For many 83-year-olds, some moments stay for a lifetime. Vivid memories rush back, filled with all the color and emotion of that moment. For Fred L. Davis, historic snippets of life 50 years ago remain present in his psyche, an intriguing catalog of dramatic recall he summons at will.
There is the successful insurance agency named for him. Then, there is that pivotal role he played in launching the city’s council form of government. And, there is the “Dr. Martin Luther King Jr.” chapter of Davis’ life – all three turning 50 simultaneously.
“Back there in 1967, the Shelby County Democratic Club railed against the lack of black representation in government,” said Davis. “There were five commissioners in city government, and not a one was black or had ever been black – Commissioner of Health, Commissioner of Fire and Police, Commissioner of Public Works, Commissioner of Public Service, and the Commissioner of Transportation.
“We wanted to be represented in a city council form of government with districts, and the question was put to the people in a referendum. And the people voted ‘yes’ to change the commission to a mayor and city council.”
On Jan. 1, 1968, a mayor-council government was implemented, replacing a commission government that had been in place since 1909.
“A.W. Willis, Jesse Turner, Russell Sugarmon – we were all involved in that movement,” said Davis.
“Me and my wife took a map of the city of Memphis and laid it out on our dining room table, and we drew the lines of the districts – seven city districts. Two of ‘em were predominantly black. I took that map back to Sugarmon, and he took it to the city, and they were approved. For 12 years, we drew up the district lines, and they were approved.
“I won my district knocking on doors – black, white, everybody’s door. Orange Mound was my district. People knew who I was because I had been a serious volunteer, working with kids, young people, you know.
“So there I was in 1968, on the city council. And for five years, Public Works had clashed with the union. T.O. Jones had just decided that the sanitation workers had had enough, and they would go on strike.”
Two sanitation workers, Echol Cole and Robert Walker, were crushed to death by a malfunctioning truck on Feb. 1, 1968. For Jones, a former-sanitation-worker-turned-union-organizer, this was the last straw in a pattern of neglect and abuse of black city employees. He called a meeting on Feb. 11 where more than 700 sanitation workers voted to strike. Memphis’ 1,300 sanitation workers, all African-American, officially went on strike.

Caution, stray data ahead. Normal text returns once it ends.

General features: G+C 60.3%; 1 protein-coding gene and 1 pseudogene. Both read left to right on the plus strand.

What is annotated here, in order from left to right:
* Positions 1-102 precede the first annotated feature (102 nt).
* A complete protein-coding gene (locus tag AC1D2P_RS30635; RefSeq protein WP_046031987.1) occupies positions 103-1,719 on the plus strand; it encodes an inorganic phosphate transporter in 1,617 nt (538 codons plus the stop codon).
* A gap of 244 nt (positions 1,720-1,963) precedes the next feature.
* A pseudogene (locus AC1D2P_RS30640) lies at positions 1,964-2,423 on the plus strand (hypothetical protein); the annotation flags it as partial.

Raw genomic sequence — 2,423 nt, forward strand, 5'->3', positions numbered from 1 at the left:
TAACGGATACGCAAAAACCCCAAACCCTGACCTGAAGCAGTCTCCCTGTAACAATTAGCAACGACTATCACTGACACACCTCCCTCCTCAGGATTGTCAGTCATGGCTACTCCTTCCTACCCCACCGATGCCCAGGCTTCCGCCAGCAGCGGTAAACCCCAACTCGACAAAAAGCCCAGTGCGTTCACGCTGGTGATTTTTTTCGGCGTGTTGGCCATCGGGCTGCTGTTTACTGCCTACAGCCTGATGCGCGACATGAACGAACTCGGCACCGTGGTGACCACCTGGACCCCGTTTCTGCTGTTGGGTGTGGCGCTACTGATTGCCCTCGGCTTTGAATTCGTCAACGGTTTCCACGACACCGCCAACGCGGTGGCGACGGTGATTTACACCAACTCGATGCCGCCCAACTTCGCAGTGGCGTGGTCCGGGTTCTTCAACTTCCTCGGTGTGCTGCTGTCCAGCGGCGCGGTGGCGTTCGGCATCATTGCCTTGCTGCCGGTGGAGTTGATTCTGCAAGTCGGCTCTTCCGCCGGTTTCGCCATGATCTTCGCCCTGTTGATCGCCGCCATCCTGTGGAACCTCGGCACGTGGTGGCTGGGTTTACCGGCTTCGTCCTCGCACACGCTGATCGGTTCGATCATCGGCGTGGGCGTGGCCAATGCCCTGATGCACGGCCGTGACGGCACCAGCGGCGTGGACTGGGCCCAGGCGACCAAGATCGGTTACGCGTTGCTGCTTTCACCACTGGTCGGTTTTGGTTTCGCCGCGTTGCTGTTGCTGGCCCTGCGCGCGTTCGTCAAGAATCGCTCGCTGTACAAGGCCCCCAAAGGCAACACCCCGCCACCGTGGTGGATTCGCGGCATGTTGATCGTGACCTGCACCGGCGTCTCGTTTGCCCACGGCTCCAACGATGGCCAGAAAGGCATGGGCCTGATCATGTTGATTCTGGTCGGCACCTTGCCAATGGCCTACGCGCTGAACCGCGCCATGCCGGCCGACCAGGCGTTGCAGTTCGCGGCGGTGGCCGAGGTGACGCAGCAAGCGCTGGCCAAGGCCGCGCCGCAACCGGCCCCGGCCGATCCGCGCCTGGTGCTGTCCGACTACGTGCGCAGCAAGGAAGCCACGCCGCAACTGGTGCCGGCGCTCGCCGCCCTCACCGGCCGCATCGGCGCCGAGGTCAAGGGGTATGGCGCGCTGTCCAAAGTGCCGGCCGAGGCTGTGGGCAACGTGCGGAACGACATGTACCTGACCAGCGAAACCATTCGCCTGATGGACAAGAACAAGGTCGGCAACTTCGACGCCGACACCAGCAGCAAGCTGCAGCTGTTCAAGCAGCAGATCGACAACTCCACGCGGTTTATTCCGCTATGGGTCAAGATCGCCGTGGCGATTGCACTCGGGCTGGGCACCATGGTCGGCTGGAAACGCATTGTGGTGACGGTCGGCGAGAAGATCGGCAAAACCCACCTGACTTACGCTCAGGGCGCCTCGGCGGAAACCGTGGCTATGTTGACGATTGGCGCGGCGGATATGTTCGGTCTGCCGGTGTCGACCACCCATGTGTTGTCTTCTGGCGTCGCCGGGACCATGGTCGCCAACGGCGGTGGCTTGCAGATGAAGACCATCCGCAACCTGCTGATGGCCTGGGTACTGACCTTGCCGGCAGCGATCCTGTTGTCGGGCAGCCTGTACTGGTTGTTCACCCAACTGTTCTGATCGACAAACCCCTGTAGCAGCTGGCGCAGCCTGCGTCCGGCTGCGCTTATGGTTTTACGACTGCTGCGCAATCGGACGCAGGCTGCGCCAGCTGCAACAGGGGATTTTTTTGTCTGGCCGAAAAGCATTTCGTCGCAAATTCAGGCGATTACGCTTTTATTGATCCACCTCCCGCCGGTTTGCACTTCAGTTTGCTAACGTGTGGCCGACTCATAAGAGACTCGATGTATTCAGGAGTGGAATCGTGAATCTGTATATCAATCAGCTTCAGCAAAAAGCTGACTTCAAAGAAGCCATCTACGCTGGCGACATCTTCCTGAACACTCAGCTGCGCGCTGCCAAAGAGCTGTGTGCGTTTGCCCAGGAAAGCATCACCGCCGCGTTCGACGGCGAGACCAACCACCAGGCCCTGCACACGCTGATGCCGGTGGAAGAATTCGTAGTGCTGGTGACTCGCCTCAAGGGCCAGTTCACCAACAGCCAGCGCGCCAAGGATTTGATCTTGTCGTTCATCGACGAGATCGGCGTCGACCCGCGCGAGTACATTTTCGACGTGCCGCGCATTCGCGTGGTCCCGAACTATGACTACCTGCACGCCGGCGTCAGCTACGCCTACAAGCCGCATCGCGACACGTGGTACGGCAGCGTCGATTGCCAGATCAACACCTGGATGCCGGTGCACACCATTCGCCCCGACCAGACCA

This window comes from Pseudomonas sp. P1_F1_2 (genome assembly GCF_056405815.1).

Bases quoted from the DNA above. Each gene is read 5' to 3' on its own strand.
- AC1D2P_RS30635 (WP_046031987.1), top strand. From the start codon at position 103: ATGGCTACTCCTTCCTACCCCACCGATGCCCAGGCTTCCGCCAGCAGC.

The move gained the support of the American Federation of State, County, and Municipal Employees (AFSCME), the NAACP, prominent leaders in the religious community, and the city’s African-American population.
“Jim Lawson and Ben Hooks were a part of the religious community, and they asked Dr. King to come to Memphis and help,” said Davis. “They interrupted his work on the Poor People’s Campaign, and he came.”
By the beginning of March, local high school and college students, nearly a quarter of them white, were marching alongside garbage workers in daily marches; and more than 100 people, including several ministers, had been arrested.
“Dr. King came in late March. He had always preached non-violence in protesting, but a group of young, black guys called The Invaders started looting, and chaos just broke out. The police used tear gas and Mace on the non-violent marchers, and that ended in disaster
“I was right there. I saw it with my own eyes. Dr. King was very disappointed and returned home. But he was asked to come back, and he did. There was a second march on March 28th. It was non-violent and went completely according to plan. By this time, the strike was going on its second month.